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About The Central Asia Counterterrorism Project
Articles - July 1, 2006
 

Nearly five years after September 11, it is fair to say that the U.S. government remains challenged by how to combat the ideology of radical Islamists. In some ways, this is not surprising. The West now faces a challenge in an area - religious controversy - which the modern state prefers to leave to individual discretion, and in which it is not accustomed to contend. Moreover, the struggle is taking place within a largely unfamiliar religion, in an area in which the West is, at best, tone-deaf. Nevertheless, this new “war of ideas” must be joined and won if the United States is to address what have become grave threats to its security.  

 
Iran Strategy Brief No. 1: Understanding Ahmadinejad
Policy Papers - June 1, 2006
 

Who is Mahmoud Ahmadinejad? Before his meteoric rise to power in the summer of 2005, Iran’s ultra-conservative president was a relative political unknown. Since taking office in August 2005, however, the 50-year-old Ahmadinejad has done much to demonstrate his radical credentials. He has ratcheted up the Islamic Republic’s hostile rhetoric toward Israel and the United States. His government has systematically rolled back domestic freedoms and deepened its control over Iranian society. And, under his direction, the Islamic Republic has accelerated its very public march toward an atomic capability.

 
Tehran Rising: Iran's Challenge to the United States
Books - September 2005
 

Today, Iran constitutes the single greatest challenge to the United States and the War on Terror. In the Persian Gulf and Central Asia, Iranian policymakers are busy cobbling together alliances intended to marginalize the United States and its Coalition allies. Iran remains the world's most active sponsor of terrorism, fueling the activities of Hezbollah, al-Qaeda, and insurgents in Iraq. And, through its nuclear advances, Iran is gaining the capability to catastrophically alter the geopolitical balance of power far beyond its immediate neighborhood.

As evidence of this threat mounts, one thing remains crystal clear to Ilan Berman: "Washington is woefully unprepared to deal with this mounting peril." Berman's approach is hard-hitting, provocative and unflinchingly critical. Yet he takes the exploration of Iran's menace one step further, providing what has been missing so far in the foreign policy discourse regarding Iran -- practical policy prescriptions designed to contain Iran's strategic ambitions.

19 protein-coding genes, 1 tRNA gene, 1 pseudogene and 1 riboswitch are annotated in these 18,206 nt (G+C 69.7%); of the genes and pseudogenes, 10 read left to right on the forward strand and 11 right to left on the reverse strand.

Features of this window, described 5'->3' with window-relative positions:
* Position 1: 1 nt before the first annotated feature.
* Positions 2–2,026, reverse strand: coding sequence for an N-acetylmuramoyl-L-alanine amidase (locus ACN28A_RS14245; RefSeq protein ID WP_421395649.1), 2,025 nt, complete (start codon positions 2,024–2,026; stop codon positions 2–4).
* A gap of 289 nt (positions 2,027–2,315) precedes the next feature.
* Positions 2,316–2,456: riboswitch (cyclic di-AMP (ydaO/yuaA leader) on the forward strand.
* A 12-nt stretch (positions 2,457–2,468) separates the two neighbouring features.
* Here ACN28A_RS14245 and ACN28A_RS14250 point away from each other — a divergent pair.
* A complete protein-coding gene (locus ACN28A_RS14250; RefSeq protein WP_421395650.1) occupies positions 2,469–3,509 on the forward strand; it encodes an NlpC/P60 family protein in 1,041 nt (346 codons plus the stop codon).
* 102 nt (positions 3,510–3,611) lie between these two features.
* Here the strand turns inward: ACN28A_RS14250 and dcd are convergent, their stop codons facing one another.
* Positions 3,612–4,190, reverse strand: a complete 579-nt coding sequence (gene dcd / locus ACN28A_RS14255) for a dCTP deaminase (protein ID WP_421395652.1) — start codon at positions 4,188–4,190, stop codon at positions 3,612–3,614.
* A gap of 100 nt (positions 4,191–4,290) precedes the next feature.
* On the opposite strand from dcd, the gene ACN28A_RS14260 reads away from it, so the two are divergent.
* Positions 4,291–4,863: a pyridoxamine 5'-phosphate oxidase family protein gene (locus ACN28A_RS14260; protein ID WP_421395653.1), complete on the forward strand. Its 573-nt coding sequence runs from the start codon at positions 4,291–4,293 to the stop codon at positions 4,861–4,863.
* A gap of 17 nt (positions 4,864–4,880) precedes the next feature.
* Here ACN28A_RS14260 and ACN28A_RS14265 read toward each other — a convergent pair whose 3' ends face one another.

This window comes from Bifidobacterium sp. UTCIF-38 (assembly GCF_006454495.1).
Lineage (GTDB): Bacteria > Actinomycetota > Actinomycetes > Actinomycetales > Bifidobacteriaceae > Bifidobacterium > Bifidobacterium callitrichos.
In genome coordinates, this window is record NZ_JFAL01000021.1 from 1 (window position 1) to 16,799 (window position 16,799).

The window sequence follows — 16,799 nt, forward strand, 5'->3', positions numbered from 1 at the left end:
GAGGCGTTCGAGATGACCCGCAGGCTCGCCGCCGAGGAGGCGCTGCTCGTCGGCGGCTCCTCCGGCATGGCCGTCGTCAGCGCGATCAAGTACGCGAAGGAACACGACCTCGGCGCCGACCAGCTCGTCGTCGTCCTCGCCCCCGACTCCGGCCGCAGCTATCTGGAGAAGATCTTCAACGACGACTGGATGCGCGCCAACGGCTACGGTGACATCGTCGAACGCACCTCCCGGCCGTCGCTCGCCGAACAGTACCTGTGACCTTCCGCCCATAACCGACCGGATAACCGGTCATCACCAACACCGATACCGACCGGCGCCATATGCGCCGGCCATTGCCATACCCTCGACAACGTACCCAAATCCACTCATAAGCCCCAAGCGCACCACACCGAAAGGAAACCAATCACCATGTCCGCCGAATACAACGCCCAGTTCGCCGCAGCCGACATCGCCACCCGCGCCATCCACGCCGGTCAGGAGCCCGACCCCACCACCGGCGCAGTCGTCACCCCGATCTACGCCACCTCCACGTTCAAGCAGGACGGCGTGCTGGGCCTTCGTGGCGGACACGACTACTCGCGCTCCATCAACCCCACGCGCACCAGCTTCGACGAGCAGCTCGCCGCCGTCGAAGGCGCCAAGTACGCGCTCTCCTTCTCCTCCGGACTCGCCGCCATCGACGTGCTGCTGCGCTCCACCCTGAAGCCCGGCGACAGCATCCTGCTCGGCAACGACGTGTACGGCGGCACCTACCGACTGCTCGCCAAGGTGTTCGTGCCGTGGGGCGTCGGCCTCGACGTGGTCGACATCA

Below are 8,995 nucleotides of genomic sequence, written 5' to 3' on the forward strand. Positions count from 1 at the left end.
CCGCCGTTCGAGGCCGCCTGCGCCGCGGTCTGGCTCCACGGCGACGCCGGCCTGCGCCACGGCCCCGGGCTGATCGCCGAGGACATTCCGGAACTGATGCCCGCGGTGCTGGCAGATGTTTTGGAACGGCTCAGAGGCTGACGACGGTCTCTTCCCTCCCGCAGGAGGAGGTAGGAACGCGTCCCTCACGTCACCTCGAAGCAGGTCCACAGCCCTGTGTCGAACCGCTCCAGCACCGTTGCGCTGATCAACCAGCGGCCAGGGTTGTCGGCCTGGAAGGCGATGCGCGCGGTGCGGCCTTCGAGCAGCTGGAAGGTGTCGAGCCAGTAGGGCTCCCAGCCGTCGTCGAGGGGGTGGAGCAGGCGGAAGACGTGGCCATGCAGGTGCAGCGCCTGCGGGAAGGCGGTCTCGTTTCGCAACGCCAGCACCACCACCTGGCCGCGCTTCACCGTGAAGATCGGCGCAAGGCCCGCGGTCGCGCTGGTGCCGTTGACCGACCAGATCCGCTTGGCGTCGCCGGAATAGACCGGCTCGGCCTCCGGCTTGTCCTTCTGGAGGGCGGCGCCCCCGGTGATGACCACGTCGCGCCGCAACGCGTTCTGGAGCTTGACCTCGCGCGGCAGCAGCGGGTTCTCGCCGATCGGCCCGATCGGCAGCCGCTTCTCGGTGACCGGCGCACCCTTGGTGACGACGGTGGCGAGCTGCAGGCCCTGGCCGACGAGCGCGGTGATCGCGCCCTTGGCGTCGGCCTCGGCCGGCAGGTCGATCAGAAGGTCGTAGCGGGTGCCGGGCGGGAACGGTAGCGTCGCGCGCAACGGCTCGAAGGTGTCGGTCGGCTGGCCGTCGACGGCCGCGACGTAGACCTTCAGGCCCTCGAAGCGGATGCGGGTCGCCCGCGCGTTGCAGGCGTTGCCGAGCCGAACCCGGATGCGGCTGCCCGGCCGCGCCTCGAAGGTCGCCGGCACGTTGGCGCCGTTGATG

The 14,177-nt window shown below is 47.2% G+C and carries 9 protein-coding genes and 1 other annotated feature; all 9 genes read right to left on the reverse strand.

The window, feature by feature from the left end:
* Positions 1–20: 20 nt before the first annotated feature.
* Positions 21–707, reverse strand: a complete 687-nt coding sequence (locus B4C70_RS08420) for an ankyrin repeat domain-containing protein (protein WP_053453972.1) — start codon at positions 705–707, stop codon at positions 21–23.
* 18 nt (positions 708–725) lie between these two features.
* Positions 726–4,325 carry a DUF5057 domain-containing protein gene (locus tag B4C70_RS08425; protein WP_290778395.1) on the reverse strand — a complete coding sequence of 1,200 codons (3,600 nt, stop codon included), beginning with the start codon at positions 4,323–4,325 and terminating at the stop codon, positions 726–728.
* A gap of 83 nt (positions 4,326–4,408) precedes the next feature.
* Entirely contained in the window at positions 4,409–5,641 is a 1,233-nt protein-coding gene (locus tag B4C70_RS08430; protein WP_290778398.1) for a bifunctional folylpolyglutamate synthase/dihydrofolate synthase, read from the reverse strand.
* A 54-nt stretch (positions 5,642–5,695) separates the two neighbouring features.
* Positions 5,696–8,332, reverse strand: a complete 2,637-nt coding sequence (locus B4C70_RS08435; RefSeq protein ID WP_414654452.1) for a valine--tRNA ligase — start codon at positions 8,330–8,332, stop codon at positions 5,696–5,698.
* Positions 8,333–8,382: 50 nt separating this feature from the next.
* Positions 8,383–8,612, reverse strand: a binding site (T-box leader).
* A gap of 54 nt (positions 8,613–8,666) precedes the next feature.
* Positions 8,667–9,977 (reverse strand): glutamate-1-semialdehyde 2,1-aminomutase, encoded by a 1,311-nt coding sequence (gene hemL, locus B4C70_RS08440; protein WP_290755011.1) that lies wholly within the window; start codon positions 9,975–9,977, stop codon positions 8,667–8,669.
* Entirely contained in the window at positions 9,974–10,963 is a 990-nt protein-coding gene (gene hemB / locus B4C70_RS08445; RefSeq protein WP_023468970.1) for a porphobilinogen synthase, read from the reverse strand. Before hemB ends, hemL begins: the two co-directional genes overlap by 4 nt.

Al-Qaeda Versus Democracy
Articles - September 1, 2005
 

This spring, practically unnoticed by the mainstream media, the battle lines were formally drawn in the “war of ideas.” President George W. Bush used his January 2005 inaugural address to deliver an unapologetic tribute to freedom and the premises that undergird Western liberalism: liberty, the individual, and self-government.In response, Jordanian terrorist Abu Musab al-Zarqawi, Osama Bin Laden’s chief lieutenant in Iraq, released an audiotape of his own. In it, he denounced the very principles President Bush has pledged to promote.This frank exchange should serve as a useful primer for all of those who believe that the War on Terror is at its core a struggle against global privation, or a cross-cultural misunderstanding that can be settled by a search for common ground. Quite the opposite is true. We are engaged in an ideological conflict that resists compromise.

 
Islam, Islamism and the West: The Divide Between Ideological Islam and Liberal Democracy
Books - March 2005
 

The vast majority of Muslims word-wide are peaceable, law-abiding and hospitable people. Nevertheless, the West's reaction to atrocities such as 9/11 and 7/7, and the lack of a coherent understanding of our adversaries, is threatening relations with all Muslims. In Islam, Islamism and the West, British experts Baroness Caroline Cox and Dr. John Marks offer an exploration of the ideological roots of militant Islamism, and outline the challenge that it poses for Western societies at large.

 
Tehran Rising
Articles - June 1, 2002
 

This spring, amid growing preparations in Washington for a campaign against Iraq, the American intelligence community dropped a major bombshell. Testifying before the Senate Armed Services Committee on emerging threats to U.S. security, Admiral Thomas Wilson, Director of the Defense Intelligence Agency, revealed that “Iran’s navy is the most capable in the region and, even with the presence of Western forces, can probably stem the flow of oil from the Gulf for brief periods by employing a layered force of KILO submarines, missile patrol boats, naval mines, and sea and shore-based anti-ship cruise missiles.” Wilson’s warning underscores a remarkable fact: Iran is back. After years of international isolation and economic decline, Tehran is rapidly reemerging as a major regional player.